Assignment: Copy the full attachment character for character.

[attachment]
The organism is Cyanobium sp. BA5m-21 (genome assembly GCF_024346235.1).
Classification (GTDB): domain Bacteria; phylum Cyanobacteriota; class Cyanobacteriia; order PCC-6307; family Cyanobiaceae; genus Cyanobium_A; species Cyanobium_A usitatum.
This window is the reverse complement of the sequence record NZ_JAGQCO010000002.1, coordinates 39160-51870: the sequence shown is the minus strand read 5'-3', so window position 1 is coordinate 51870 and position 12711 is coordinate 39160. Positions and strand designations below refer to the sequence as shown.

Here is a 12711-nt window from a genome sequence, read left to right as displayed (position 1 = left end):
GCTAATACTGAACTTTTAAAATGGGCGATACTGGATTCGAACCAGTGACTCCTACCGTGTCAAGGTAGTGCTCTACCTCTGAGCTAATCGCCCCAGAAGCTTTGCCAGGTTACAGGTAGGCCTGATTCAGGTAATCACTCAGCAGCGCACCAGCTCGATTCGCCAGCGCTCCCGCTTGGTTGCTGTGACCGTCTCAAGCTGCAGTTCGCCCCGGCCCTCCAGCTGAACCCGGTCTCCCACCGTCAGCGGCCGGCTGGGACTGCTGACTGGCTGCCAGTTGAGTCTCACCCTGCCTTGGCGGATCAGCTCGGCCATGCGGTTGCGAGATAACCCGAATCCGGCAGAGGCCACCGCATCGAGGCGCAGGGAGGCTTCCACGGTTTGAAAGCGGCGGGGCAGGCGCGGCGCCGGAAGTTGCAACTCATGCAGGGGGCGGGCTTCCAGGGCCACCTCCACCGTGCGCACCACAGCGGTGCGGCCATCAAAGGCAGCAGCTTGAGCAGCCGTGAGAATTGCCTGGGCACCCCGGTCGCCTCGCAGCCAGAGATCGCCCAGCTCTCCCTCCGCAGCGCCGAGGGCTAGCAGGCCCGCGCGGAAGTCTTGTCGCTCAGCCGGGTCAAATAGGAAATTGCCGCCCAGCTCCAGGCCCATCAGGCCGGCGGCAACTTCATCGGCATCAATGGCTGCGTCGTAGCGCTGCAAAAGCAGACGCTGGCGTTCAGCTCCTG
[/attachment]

The organism is Cyanobium sp. BA5m-21 (genome assembly GCF_024346235.1).
Classification (GTDB): domain Bacteria; phylum Cyanobacteriota; class Cyanobacteriia; order PCC-6307; family Cyanobiaceae; genus Cyanobium_A; species Cyanobium_A usitatum.
This window is the reverse complement of the sequence record NZ_JAGQCO010000002.1, coordinates 39160-51870: the sequence shown is the minus strand read 5'-3', so window position 1 is coordinate 51870 and position 12711 is coordinate 39160. Positions and strand designations below refer to the sequence as shown.

Here is a 12711-nt window from a genome sequence, read left to right as displayed (position 1 = left end):
GCTAATACTGAACTTTTAAAATGGGCGATACTGGATTCGAACCAGTGACTCCTACCGTGTCAAGGTAGTGCTCTACCTCTGAGCTAATCGCCCCAGAAGCTTTGCCAGGTTACAGGTAGGCCTGATTCAGGTAATCACTCAGCAGCGCACCAGCTCGATTCGCCAGCGCTCCCGCTTGGTTGCTGTGACCGTCTCAAGCTGCAGTTCGCCCCGGCCCTCCAGCTGAACCCGGTCTCCCACCGTCAGCGGCCGGCTGGGACTGCTGACTGGCTGCCAGTTGAGTCTCACCCTGCCTTGGCGGATCAGCTCGGCCATGCGGTTGCGAGATAACCCGAATCCGGCAGAGGCCACCGCATCGAGGCGCAGGGAGGCTTCCACGGTTTGAAAGCGGCGGGGCAGGCGCGGCGCCGGAAGTTGCAACTCATGCAGGGGGCGGGCTTCCAGGGCCACCTCCACCGTGCGCACCACAGCGGTGCGGCCATCAAAGGCAGCAGCTTGAGCAGCCGTGAGAATTGCCTGGGCACCCCGGTCGCCTCGCAGCCAGAGATCGCCCAGCTCTCCCTCCGCAGCGCCGAGGGCTAGCAGGCCCGCGCGGAAGTCTTGTCGCTCAGCCGGGTCAAATAGGAAATTGCCGCCCAGCTCCAGGCCCATCAGGCCGGCGGCAACTTCATCGGCATCAATGGCTGCGTCGTAGCGCTGCAAAAGCAGACGCTGGCGTTCAGCTCCTG